Almost everybody was in a band in the 60’s. The Fugitives hailed from Bromham, and rhythm guitar and BV’s were provided by a young Denny, having just left school. This band became The Half Dozen, and Denny was retired from guitar to take front-stage providing lead and harmony vocals. The material was (as you’d expect) the chart sounds of the times… Beatles, Kinks, Hollies etc.
During the late 60’s Denny fronted the Bedford-based Stonemakers, featuring a young Dave King (Mojo) often guesting on keyboards. Gigs around the Bedford area were hard to come by, so when the call came to join The Johnny Cousins Combo, Denny moved onwards and upwards, fronting a full soul band, complete with 2 Sax players! Happy with the work, Denny developed his craft for over 4 years in the early 70’s mainly working the American airbases circuit.
At the same time, depping with the Jackie Stewart Show band provided an introduction to Steve Williamson (Gtr) and corporate gigs so broading his vocal styles and range.
A Band with no name was formed, and began rehearsing…. Dave King on guitar, with Denny on lead vocals. A contact with Ian Southern of ATV resulted in a recording session, and a record deal ensued. The band was (hastily) named Baby Ruth and a single (Rupert’s Magic Feather!) was cut. Denny’s comment on this single: “It was based on the trad tune Bobby Shaftoe! The best thing about it was Dave King’s ‘Flood’ on the B-Side!”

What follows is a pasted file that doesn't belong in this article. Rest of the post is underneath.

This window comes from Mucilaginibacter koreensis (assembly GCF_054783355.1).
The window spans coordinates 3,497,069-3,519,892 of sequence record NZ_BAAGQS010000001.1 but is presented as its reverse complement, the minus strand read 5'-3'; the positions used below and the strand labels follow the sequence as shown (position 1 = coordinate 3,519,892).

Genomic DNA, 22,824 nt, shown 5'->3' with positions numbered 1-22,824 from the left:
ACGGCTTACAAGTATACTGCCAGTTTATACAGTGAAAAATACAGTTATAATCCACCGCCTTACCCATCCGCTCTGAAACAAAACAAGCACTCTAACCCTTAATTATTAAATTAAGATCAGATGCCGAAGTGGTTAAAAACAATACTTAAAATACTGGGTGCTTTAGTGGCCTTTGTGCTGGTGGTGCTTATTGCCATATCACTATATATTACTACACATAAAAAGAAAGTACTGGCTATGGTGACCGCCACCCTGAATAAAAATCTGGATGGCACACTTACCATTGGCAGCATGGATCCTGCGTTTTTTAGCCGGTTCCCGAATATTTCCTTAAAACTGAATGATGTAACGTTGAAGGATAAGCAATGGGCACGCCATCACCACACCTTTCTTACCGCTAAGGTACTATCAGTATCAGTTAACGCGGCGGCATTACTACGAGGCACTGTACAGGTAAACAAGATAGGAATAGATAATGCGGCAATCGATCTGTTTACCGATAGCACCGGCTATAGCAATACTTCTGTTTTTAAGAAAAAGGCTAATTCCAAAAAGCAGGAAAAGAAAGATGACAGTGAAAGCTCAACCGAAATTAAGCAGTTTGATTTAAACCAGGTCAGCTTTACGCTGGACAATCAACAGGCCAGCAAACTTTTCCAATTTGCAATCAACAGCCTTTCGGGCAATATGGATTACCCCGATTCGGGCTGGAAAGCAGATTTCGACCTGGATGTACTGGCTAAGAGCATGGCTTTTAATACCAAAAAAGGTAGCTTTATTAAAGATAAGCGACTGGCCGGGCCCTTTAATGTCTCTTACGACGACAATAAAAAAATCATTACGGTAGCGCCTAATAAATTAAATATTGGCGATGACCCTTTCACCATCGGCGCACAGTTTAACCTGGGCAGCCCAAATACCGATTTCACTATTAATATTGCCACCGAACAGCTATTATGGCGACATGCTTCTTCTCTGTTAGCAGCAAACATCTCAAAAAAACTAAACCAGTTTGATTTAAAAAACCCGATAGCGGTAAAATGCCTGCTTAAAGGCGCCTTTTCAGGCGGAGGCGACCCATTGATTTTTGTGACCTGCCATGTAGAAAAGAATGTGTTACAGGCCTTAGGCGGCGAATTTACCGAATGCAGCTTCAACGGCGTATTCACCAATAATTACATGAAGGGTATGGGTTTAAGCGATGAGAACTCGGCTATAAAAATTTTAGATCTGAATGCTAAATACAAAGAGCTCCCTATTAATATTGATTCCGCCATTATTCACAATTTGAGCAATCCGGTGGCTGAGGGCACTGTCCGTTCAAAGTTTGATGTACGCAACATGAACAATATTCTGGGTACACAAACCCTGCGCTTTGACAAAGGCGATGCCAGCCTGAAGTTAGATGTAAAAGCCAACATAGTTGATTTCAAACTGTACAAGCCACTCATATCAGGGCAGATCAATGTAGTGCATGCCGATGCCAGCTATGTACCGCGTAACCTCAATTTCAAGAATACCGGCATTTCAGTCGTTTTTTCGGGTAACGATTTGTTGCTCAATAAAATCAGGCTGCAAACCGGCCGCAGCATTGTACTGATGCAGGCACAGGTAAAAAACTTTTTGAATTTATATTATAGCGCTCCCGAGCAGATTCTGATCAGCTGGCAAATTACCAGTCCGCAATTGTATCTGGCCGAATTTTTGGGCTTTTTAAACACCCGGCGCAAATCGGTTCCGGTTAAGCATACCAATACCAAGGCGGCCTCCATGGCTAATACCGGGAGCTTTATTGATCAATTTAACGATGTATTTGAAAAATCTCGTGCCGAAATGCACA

“McCafrey” was Denny’s next project, with the recording of a single (Bridges, Motorways & Dams) for Jam Records. This was played extensively on radio 1.
A band named “Chopyn” was next, with Anne Odell (Blue Mink), Ray Russell, and Simon Phillips (Now Toto), co-managed by Don Arden. A record deal with Jet Records ensued, and the album Grand Slam was released. A single (In the Midnight Hour) was also produced. The band toured extensively around GB and Europe, supporting The Electric Light Orchestra. The band was formed in 1974 by Ann and Ray and they split eventually after experiencing management problems, Simon Phillips then going on to become one of the best drummers on the world music scene.
After the split of Chopyn session work for Capital Radio and Station idents/jingles kept the wolf from the door for a while.
In early 1976 Denny was introduced to Bruce Baxter and a number of tracks for Hallmarks’s Top Of The Pops albums were put down. Denny continued to work as a session vocalist on these albums whilst gathering material for his own project.
Denny’s album, Come On In was recorded in the summer of 1976, but after contract difficulties Denny made a few tape copies for his friends, took another deep breath, put the album to the back of his mind and launched into the next musical adventure.
Amazing how twists of fate change things… Denny was rehearsing with a new line up of Quantum Jump, including: Big Jim Sullivan (Tom Jones), Jeffrey Richardson (Caravan), Trevor Morais (The Peddlars) and Alan Spenner (Kokomo)… when Kenny Everett’s TV show took off, big-time! The theme (The Lone Ranger – by the original Quantum Jump) was hastily re-released and entered the chart on 2nd June 1979, rising to #5 and staying on the chart for 10 weeks. Who could ever forget that catchy line:
Taumatawhakatangihangakoauauotamateapokaiwhenuakitanatahu ? (That’s easy for you to say)!!!!
The problem was that Trevor had been the drummer on the original number and was therefore in immediate demand, the old Quantum Jump reformed, and **BANG** went the burgeoning band! (Ooh! That was close)!